3) Large Format InkJet Printer/Plotter
This equipment will support with proceedings, investigations, large scale photos, crime scene reconstructions, workflows and more. The model purchased is a Canon PROGRAF TA-30 with 36” Stand. This was a critical, unbudgeted equipment need in the Office of Forensic Science.

Officer Wellness and Police Accountability

1) Early intervention and Accountability System – This system will help ensure negative behaviors are identified and addressed and positive behaviors are promoted and celebrated. An early intervention system can help identify those unfit to serve. A law enforcement EIS system is a personnel management tool designed to identify potential individual or group concerns at the earliest possible stage so that intervention and support can be offered in an effort to re-direct performance and behaviors toward organizational goals. The ideal purpose of an EIS is to provide officers with resources and tools in order to prevent disciplinary action, and to promote officer safety, satisfaction and wellness. This software is common among large and small departments throughout the country.

2) Active Bystandership for Law Enforcement (ABLE) – Now more than ever, communities across the country, and the law enforcement agencies that serve those communities, are recognizing that first responders must do a better job intervening when necessary to prevent their colleagues from causing harm or making costly mistakes. Years of academic research and on-the-ground experience has shown us that effective active bystandership can be taught. The Georgetown Innovative Policing Program, partnering with global law firm Sheppard Mullin, has created Project ABLE* (Active Bystandership for Law Enforcement) to prepare officers to successfully intervene to prevent harm and to create a law enforcement culture that supports peer intervention. Project ABLE is a national hub for training, technical assistance, and research, all with the aim of creating a police culture in which officers routinely intervene as necessary to: 1) Prevent misconduct; 2) Avoid police mistakes, and 3) Promote officer health and wellness.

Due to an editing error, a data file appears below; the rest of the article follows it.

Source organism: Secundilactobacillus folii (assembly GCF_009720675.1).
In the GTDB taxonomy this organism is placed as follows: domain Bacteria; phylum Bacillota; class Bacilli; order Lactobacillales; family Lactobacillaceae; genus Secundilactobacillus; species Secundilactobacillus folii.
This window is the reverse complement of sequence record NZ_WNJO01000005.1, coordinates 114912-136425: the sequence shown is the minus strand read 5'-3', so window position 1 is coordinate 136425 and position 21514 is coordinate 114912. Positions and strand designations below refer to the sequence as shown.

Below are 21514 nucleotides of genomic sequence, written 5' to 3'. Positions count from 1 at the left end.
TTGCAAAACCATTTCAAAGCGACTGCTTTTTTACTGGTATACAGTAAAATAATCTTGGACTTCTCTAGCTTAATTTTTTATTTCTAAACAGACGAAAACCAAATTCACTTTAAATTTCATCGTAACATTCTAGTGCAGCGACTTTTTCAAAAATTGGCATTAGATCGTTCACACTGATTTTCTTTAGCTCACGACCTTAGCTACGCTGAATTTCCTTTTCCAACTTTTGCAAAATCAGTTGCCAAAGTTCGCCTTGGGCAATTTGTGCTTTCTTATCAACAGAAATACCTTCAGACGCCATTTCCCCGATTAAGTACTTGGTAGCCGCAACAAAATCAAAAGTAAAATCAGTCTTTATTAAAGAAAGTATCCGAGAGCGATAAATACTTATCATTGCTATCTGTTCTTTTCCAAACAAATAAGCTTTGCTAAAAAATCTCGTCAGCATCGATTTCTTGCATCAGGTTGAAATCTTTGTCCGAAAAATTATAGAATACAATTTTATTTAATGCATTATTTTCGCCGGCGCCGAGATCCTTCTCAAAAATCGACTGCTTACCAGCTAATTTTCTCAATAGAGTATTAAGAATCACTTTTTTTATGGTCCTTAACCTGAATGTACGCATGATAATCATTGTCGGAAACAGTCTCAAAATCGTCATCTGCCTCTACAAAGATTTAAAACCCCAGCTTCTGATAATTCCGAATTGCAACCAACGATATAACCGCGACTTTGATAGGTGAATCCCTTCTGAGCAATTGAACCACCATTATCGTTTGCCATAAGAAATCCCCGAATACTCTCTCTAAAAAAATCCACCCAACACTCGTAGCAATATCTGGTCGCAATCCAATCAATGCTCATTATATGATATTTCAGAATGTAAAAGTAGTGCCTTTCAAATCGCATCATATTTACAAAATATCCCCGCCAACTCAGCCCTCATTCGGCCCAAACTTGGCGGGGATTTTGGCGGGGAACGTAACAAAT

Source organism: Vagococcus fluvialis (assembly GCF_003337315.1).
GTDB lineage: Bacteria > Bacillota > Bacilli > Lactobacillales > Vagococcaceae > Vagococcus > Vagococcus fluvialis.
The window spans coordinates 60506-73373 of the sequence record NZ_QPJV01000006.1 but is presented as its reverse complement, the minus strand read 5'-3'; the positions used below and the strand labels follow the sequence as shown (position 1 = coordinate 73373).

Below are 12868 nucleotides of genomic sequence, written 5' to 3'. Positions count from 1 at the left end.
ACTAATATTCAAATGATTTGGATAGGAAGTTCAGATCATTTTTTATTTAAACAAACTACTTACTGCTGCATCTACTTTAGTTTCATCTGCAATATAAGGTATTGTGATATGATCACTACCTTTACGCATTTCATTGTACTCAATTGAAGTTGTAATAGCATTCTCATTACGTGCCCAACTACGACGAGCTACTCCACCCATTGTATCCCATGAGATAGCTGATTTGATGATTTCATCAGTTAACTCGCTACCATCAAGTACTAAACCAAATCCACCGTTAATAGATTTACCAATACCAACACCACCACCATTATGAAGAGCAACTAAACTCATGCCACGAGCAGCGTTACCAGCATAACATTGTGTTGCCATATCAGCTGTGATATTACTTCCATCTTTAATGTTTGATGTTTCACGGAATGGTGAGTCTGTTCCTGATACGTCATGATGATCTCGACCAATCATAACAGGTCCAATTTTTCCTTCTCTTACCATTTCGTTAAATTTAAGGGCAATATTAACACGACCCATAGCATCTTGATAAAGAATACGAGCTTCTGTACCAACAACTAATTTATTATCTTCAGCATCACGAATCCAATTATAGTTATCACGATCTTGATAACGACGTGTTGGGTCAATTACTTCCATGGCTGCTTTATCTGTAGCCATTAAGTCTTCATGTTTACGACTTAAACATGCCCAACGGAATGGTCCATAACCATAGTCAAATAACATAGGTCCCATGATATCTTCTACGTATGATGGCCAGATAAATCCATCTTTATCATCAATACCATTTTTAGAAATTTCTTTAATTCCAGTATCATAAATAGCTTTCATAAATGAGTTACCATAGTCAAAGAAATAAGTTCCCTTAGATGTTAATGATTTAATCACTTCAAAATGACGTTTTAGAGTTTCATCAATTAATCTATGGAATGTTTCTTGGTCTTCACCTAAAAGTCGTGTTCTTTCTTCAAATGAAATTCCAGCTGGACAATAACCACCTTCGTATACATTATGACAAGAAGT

3) Healing Circles – 18 (90 minutes sessions) will take place and are expected to reach more than 500 officers with a safe space for officers to dissect the impacts of COVID-19, national and local civil unrest and overall safety and wellness challenges. The goal of these sessions includes examining norms regarding expectations and perception, building awareness of the changing dynamics and expanding knowledge about culture, demographics and the shifts in trends occurring in the Philadelphia Police Dept. These sessions will also address workplace climate and discuss why a constantly improving climate is needed for ongoing changes and growth mindsets among officers and their direct reports.

Letter from the Philadelphia Police Foundation